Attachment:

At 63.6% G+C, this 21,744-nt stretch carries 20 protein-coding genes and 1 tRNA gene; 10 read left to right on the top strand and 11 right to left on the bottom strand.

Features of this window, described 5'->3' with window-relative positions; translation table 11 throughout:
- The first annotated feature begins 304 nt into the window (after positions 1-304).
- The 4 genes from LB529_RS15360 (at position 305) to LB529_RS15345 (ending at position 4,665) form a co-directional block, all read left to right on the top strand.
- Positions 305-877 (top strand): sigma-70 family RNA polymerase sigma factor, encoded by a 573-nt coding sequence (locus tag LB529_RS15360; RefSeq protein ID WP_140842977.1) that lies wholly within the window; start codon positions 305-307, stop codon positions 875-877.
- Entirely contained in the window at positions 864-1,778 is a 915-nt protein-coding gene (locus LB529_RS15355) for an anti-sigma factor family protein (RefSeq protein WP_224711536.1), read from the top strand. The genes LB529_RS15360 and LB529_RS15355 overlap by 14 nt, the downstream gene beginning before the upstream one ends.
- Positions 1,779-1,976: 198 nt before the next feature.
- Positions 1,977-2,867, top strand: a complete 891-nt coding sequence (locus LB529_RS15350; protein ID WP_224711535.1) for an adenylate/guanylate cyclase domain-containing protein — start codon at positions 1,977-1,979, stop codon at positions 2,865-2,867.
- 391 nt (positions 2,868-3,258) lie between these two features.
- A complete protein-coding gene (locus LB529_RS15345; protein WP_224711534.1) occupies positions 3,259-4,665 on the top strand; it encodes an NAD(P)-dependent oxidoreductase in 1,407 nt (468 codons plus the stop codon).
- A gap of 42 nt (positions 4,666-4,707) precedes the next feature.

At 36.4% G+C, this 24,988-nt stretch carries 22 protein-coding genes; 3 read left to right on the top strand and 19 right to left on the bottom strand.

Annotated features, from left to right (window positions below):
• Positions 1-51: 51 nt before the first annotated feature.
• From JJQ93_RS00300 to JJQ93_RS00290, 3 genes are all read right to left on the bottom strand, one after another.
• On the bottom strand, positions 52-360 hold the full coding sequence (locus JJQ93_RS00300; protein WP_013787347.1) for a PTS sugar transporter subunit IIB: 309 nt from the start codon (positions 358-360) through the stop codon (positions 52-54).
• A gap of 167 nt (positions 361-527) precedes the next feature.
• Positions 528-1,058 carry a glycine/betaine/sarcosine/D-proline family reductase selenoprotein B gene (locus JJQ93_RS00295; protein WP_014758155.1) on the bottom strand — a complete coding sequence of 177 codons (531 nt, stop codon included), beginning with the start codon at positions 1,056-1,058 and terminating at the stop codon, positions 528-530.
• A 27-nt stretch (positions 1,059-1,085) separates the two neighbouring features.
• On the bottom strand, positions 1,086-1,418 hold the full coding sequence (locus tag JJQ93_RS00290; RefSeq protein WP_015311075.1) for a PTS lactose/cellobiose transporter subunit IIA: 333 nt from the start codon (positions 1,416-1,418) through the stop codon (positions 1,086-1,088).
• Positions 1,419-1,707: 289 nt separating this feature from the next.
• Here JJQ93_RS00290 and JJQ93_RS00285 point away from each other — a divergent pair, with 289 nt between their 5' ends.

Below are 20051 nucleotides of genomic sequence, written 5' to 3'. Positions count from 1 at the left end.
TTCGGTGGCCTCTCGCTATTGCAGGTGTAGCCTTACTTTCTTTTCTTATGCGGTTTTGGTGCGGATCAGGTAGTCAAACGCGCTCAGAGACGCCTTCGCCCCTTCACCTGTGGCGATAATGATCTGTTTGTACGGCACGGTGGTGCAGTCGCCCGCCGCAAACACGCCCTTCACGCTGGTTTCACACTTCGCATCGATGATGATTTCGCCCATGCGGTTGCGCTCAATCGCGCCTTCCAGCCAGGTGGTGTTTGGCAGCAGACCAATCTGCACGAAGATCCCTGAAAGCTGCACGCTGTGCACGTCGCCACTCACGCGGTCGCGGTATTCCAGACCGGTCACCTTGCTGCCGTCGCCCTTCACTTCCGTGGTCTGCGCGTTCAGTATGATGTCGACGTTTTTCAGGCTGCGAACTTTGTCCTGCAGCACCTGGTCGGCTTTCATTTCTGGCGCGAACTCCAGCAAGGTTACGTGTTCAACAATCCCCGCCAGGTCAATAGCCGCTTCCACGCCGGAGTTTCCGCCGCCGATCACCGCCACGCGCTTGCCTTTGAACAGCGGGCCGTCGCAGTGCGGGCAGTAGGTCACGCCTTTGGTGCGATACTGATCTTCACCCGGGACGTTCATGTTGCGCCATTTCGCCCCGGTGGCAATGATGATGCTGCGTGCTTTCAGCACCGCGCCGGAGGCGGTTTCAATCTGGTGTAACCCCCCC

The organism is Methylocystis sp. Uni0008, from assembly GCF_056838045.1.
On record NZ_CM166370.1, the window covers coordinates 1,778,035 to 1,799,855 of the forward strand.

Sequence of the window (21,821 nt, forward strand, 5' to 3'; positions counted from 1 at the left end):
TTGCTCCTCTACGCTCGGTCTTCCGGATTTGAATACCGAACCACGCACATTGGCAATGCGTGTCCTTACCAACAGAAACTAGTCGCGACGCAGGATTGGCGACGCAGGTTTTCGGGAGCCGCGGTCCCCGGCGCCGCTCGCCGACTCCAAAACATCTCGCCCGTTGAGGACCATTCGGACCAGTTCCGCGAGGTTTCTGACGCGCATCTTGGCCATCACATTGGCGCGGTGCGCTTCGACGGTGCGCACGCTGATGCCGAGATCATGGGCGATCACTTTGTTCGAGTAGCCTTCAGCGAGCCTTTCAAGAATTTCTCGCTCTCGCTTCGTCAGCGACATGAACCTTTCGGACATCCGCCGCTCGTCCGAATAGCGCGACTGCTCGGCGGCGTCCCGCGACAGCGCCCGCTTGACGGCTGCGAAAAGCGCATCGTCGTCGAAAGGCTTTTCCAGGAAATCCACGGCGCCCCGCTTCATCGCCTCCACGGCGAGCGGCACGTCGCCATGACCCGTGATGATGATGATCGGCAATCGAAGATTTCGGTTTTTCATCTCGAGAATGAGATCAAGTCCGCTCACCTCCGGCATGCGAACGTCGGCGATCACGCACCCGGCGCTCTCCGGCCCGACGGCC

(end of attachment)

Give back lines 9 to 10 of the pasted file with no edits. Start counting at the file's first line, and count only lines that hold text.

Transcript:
- 391 nt (positions 2,868-3,258) lie between these two features.
- A complete protein-coding gene (locus LB529_RS15345; protein WP_224711534.1) occupies positions 3,259-4,665 on the top strand; it encodes an NAD(P)-dependent oxidoreductase in 1,407 nt (468 codons plus the stop codon).